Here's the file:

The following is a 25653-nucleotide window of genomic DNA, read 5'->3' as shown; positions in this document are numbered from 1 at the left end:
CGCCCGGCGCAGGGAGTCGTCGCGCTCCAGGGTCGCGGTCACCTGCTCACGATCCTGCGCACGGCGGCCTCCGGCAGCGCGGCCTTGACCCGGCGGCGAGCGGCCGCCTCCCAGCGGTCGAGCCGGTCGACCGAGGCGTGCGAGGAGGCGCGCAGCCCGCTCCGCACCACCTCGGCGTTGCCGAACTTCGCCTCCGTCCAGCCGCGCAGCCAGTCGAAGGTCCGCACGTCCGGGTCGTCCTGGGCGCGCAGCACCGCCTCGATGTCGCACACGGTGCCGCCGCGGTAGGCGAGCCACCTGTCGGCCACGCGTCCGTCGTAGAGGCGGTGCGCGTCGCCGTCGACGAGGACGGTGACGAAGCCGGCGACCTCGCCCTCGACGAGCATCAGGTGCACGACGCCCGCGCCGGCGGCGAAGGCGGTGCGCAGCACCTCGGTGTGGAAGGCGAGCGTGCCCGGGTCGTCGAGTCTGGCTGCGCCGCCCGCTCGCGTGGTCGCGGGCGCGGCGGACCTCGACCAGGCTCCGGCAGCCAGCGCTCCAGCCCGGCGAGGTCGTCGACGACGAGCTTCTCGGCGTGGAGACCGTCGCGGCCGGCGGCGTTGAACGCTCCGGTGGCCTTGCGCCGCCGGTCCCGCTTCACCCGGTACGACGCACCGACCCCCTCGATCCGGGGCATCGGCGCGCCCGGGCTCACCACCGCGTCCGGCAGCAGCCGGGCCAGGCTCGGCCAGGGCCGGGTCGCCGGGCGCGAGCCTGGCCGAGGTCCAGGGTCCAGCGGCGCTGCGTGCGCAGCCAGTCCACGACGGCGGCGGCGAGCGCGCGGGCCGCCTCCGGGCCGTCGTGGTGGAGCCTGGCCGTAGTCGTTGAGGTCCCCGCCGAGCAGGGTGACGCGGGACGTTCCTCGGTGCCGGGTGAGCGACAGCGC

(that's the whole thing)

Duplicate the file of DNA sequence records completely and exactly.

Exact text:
The following is a 25653-nucleotide window of genomic DNA, read 5'->3' as shown; positions in this document are numbered from 1 at the left end:
CGCCCGGCGCAGGGAGTCGTCGCGCTCCAGGGTCGCGGTCACCTGCTCACGATCCTGCGCACGGCGGCCTCCGGCAGCGCGGCCTTGACCCGGCGGCGAGCGGCCGCCTCCCAGCGGTCGAGCCGGTCGACCGAGGCGTGCGAGGAGGCGCGCAGCCCGCTCCGCACCACCTCGGCGTTGCCGAACTTCGCCTCCGTCCAGCCGCGCAGCCAGTCGAAGGTCCGCACGTCCGGGTCGTCCTGGGCGCGCAGCACCGCCTCGATGTCGCACACGGTGCCGCCGCGGTAGGCGAGCCACCTGTCGGCCACGCGTCCGTCGTAGAGGCGGTGCGCGTCGCCGTCGACGAGGACGGTGACGAAGCCGGCGACCTCGCCCTCGACGAGCATCAGGTGCACGACGCCCGCGCCGGCGGCGAAGGCGGTGCGCAGCACCTCGGTGTGGAAGGCGAGCGTGCCCGGGTCGTCGAGTCTGGCTGCGCCGCCCGCTCGCGTGGTCGCGGGCGCGGCGGACCTCGACCAGGCTCCGGCAGCCAGCGCTCCAGCCCGGCGAGGTCGTCGACGACGAGCTTCTCGGCGTGGAGACCGTCGCGGCCGGCGGCGTTGAACGCTCCGGTGGCCTTGCGCCGCCGGTCCCGCTTCACCCGGTACGACGCACCGACCCCCTCGATCCGGGGCATCGGCGCGCCCGGGCTCACCACCGCGTCCGGCAGCAGCCGGGCCAGGCTCGGCCAGGGCCGGGTCGCCGGGCGCGAGCCTGGCCGAGGTCCAGGGTCCAGCGGCGCTGCGTGCGCAGCCAGTCCACGACGGCGGCGGCGAGCGCGCGGGCCGCCTCCGGGCCGTCGTGGTGGAGCCTGGCCGTAGTCGTTGAGGTCCCCGCCGAGCAGGGTGACGCGGGACGTTCCTCGGTGCCGGGTGAGCGACAGCGC